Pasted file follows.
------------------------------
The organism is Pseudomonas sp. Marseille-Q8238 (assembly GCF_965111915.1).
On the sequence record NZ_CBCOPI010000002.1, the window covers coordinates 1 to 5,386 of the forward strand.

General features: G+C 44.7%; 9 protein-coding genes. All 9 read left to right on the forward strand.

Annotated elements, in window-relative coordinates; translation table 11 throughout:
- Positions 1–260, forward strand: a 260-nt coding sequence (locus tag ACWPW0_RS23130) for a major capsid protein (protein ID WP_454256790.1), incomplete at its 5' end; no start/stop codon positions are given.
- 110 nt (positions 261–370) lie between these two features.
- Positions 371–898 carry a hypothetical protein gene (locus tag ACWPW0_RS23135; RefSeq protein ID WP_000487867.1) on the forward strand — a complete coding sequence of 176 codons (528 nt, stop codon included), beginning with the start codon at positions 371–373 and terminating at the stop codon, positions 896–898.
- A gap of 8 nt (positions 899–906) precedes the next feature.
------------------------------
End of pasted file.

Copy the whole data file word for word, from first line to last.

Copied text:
The organism is Pseudomonas sp. Marseille-Q8238 (assembly GCF_965111915.1).
On the sequence record NZ_CBCOPI010000002.1, the window covers coordinates 1 to 5,386 of the forward strand.

General features: G+C 44.7%; 9 protein-coding genes. All 9 read left to right on the forward strand.

Annotated elements, in window-relative coordinates; translation table 11 throughout:
- Positions 1–260, forward strand: a 260-nt coding sequence (locus tag ACWPW0_RS23130) for a major capsid protein (protein ID WP_454256790.1), incomplete at its 5' end; no start/stop codon positions are given.
- 110 nt (positions 261–370) lie between these two features.
- Positions 371–898 carry a hypothetical protein gene (locus tag ACWPW0_RS23135; RefSeq protein ID WP_000487867.1) on the forward strand — a complete coding sequence of 176 codons (528 nt, stop codon included), beginning with the start codon at positions 371–373 and terminating at the stop codon, positions 896–898.
- A gap of 8 nt (positions 899–906) precedes the next feature.